The dumbest thing you can do is to assume all prospects are potential customers. Here's how to tell the difference.
The dumbest thing you can do, during first conversations with prospects, is to assume that they’re potential customers.
Your selling time is valuable—and if you don’t want to waste it, your priority must be to confirm that 1) they need what you’ve got and 2) they’ve got money to buy it.
Here’s how to structure the conversation with a sales prospect.
1. Confirm the Need To make sure the prospect actually and truly needs your offering, early in the initial conversation gracefully introduce questions like:
What are some of your priorities right now?
What are some of your challenges surrounding your current goals?
What problems are you encountering?
What would you ideally like to change?
The prospect’s responses will reveal whether the need is great enough so that it makes business sense to continue the conversation. Example:
You: Tell me about your priorities around your supply chain. Prospect: We’ve grown rapidly and it’s causing us real headaches. You: What would be some examples of the headaches it’s causing?
... and proceed to question No. 2.
On the other hand, if it turns out that they DON’T really need what you’re selling, politely thank the prospect and withdraw. Example:
You: Joe told me that you’ve got a supply chain problem? Prospect: We can’t get enough product from our supplier. You: Why is that? Prospect: Because we only have one supplier. You: Ah! My company helps set up complex supply chains. It sounds like your supply problem isn’t our area of expertise. Thanks for speaking with me...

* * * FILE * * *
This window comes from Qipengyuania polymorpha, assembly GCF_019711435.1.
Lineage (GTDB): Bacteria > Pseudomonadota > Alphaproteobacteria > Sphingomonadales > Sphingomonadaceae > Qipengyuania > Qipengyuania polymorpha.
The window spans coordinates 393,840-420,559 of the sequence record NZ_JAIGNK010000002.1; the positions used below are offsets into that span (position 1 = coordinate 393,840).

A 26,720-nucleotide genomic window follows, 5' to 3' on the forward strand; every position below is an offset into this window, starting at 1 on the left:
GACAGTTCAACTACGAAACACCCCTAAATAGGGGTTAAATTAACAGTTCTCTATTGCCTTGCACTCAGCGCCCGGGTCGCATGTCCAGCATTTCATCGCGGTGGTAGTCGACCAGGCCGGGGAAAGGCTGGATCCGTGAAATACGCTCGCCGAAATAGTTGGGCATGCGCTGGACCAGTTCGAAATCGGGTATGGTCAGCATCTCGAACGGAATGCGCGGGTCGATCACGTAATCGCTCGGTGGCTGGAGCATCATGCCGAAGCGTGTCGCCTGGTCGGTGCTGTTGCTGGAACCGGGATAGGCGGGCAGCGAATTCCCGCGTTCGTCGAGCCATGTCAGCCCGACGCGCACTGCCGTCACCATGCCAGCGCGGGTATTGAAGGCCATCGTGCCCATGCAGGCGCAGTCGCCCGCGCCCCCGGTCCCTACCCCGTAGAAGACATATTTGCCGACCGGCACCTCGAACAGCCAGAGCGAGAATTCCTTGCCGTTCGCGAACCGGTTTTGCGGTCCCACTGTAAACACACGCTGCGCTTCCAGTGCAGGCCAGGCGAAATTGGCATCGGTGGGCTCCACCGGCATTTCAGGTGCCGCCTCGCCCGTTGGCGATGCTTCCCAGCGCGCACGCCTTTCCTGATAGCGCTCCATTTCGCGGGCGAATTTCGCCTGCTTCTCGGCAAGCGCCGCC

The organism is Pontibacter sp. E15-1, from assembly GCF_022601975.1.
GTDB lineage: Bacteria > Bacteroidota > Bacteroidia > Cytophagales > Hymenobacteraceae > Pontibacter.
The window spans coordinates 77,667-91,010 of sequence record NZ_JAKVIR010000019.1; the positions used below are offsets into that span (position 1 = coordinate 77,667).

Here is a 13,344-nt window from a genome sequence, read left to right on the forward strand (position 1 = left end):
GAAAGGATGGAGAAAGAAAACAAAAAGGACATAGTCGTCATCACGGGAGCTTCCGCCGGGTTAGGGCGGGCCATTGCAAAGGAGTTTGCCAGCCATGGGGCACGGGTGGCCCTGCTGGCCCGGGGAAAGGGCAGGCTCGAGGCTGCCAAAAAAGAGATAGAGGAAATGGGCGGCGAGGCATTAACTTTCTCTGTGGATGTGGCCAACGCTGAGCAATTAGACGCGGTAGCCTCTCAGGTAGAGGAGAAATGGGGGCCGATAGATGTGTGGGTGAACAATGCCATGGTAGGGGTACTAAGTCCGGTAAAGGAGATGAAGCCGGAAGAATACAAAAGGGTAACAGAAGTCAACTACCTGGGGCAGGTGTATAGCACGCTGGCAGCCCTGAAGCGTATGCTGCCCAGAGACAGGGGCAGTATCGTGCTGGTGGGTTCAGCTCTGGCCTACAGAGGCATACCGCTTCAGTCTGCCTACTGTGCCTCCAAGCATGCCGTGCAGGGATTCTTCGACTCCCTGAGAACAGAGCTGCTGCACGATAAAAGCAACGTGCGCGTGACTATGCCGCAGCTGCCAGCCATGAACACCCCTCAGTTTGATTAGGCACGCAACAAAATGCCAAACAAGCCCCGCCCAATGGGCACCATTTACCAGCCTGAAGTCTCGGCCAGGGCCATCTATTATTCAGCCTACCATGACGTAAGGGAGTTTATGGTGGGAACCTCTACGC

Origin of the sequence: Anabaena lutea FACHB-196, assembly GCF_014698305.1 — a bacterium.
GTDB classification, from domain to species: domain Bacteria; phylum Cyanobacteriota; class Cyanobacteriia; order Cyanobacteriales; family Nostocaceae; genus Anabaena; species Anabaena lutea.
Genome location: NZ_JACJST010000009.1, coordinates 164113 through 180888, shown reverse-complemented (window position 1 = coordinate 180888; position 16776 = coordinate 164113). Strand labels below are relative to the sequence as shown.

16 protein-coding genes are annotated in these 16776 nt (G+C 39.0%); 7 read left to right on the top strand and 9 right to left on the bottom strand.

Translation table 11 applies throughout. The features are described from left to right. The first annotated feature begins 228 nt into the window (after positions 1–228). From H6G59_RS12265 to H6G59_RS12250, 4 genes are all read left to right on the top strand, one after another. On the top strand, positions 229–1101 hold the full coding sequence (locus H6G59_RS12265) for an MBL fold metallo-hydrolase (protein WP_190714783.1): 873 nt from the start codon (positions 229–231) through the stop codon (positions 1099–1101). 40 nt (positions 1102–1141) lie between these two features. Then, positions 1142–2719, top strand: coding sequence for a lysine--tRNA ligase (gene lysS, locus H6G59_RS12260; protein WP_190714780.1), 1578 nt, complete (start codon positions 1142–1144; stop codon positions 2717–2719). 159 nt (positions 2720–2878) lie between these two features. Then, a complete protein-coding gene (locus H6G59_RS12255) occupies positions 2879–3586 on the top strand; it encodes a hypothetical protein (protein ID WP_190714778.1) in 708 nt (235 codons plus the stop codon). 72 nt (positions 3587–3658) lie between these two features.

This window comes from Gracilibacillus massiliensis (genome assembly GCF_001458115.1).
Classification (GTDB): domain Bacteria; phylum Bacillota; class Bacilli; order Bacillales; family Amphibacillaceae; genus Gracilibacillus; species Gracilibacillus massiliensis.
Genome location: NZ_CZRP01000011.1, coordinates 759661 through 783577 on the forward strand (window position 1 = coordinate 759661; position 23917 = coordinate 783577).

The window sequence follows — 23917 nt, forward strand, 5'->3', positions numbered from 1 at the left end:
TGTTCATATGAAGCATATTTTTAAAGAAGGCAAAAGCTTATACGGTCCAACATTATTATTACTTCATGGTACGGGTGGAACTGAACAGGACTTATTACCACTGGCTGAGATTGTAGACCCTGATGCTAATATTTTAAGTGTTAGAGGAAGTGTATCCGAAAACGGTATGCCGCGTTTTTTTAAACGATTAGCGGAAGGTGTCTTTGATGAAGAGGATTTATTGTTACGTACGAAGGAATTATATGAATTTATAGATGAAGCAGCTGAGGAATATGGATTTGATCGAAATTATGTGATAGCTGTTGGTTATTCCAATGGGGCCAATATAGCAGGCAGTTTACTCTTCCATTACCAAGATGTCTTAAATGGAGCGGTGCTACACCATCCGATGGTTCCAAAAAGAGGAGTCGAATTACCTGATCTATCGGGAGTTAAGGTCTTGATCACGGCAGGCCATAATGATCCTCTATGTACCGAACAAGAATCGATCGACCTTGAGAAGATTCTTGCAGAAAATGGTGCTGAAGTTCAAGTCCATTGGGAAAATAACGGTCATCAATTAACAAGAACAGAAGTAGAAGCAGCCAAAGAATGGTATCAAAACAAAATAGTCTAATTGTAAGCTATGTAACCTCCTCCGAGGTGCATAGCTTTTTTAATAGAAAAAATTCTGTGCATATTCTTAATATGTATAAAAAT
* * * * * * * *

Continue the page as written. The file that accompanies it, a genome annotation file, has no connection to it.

Note: This is NOT a prospect. Move on to the next opportunity.
2. Find Out if There’s Money to Buy
Once you’re sure there’s a need, confirm that the prospect believes the issue your offering addresses is important enough to justify a purchase. To do this, ask questions like:
What has been the financial impact of this issue?
What have been the legal consequences of this issue?
Is money committed to solving this problem?
If it appears that the prospect has a pressing need, set up the next step, like so:
You: Do you have a sense of how much this is costing your company? Prospect: I’d guess about a couple of million. You: If that figure proves true, would fixing the problem be a budget priority? Prospect: Most definitely. You: I can help you work out specific cost-benefit numbers.
This is a real prospect.
On the other hand, if it turns out that the prospect has more pressing priorities, thank the prospect politely and withdraw. Example:
You: Is any money committed to solving this problem? Prospect: Not that I know of. You: Has it ever come up in budget discussions? Prospect: I’m not sure. I think we’ve lost some business because of it. You: You know, it doesn’t really sound like this is all that big a problem for you. But thanks for speaking with me...
Once again, this is NOT a real prospect, so move on to the next opportunity.
Please note that finding out who is not a potential customer is just as valuable a discovery as finding out who is one. The losing situation, for you, is not finding out until the end of the sales cycle, after you’ve spent hours of valuable time developing the account.
The above is adapted from the chapter "How to Qualify a Sales Lead" in my newly-published book How to Say It: Business to Business Selling.
Readers: I’m going to be on the "Stu Taylor on Business" program on Business Talk Radio Network Wednesday at 1 p.m. ET. Here’s a link to their site.